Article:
Morelli [Chinese] Button Accordion - 31 treble / 12 bass buttons

Another example of how the air vent on a 3-row accordion can be modified to improve air flow volume during bellows "gulps".  A 3-row accordion with 3 reed sets requires a huge volume of air, and the factory vent opening offers way too much resistance. As I have mentioned (elsewhere), when I get a new (or used) 3-row, one of the first things I do is plan to increase the dimensions of the intake port by a factor of 2 or 3x.  To make the modification, I first custom make an over-sized air valve and then draw the outline of the large valve at the location of the existing air vent.  Then I use slow-speed drills to make overlapping holes that all fit inside the outlined valve space.  Finally, I use low-speed Dremel and hand tools to carve out the circle "points" left from making the holes, and smooth the inside edges of the opening to reduce unwanted turbulence and the noise it would produce.  Many TexMex (Tejano, Norteño, etc.) accordionists sacrifice all the bass reeds to open all the bass buttons as vent holes.   I completely understand performers who give up the bass reeds, but I would be lost without them.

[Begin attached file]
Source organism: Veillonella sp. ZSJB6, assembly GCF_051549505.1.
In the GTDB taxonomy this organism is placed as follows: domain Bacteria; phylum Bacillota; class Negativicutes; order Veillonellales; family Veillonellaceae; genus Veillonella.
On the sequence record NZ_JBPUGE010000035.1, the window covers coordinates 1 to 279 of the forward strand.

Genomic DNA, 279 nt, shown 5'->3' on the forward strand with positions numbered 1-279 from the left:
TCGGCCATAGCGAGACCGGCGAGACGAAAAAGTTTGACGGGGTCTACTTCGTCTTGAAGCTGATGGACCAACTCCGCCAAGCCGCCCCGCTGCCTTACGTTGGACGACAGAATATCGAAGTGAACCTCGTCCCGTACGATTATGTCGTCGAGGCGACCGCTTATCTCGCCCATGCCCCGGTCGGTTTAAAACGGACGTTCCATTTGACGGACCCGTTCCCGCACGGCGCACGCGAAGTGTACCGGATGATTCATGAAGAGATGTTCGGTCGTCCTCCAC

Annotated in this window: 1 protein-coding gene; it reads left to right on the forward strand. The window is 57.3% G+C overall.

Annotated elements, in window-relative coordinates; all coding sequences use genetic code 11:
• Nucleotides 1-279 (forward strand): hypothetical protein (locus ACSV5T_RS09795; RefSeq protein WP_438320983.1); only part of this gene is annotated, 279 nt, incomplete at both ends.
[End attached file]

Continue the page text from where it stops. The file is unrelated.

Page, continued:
Note of caution:  This is not a modification you should try unless you have good experience working with accordions and making parts from scrap.  The materials I use for making the oversize valves (German "Klapper") are available from the local Hobby store.  These include spruce plywood, soft leather, thin foam rubber sheets, and assorted glues.  Remember, any hole you make that connects the inner air chamber with the outside world must be sealed for the instrument to have proper compression.

Decorations:  The "jeweling" on the exterior of this box was done by me.  It does nothing to improve the sound or playability, but it definitely makes the instrument look special and pretty.  Good looks never hurt any accordion.

More caution:  These Morelli accordions have been advertised and sold on Ebay as "hard to find", "rare", and "by Italian Engineering".  After over a year of selling these instruments on the web, those Ebay auctioneers continue to claim that they were able to obtain "just a very few" of them.  My point?  Be careful when dealing with anyone who takes such liberties with the truth.  To be sure, they are inexpensive (as accordions go), but by my experience with them, there is little quality control on the boxes, and they are only suitable as toys unless you are able to have a good tuner-techinician go over them.  I enjoy playing this particular Morelli, but I sent it to a very capable and skilled accordion craftsman who completely re-tuned the instrument and also re-aligned many components such as reeds and linkages.  My thanks and appreciation to Michael at Irish Dancemaster Accordions in Bradenton, Florida.  \korbo

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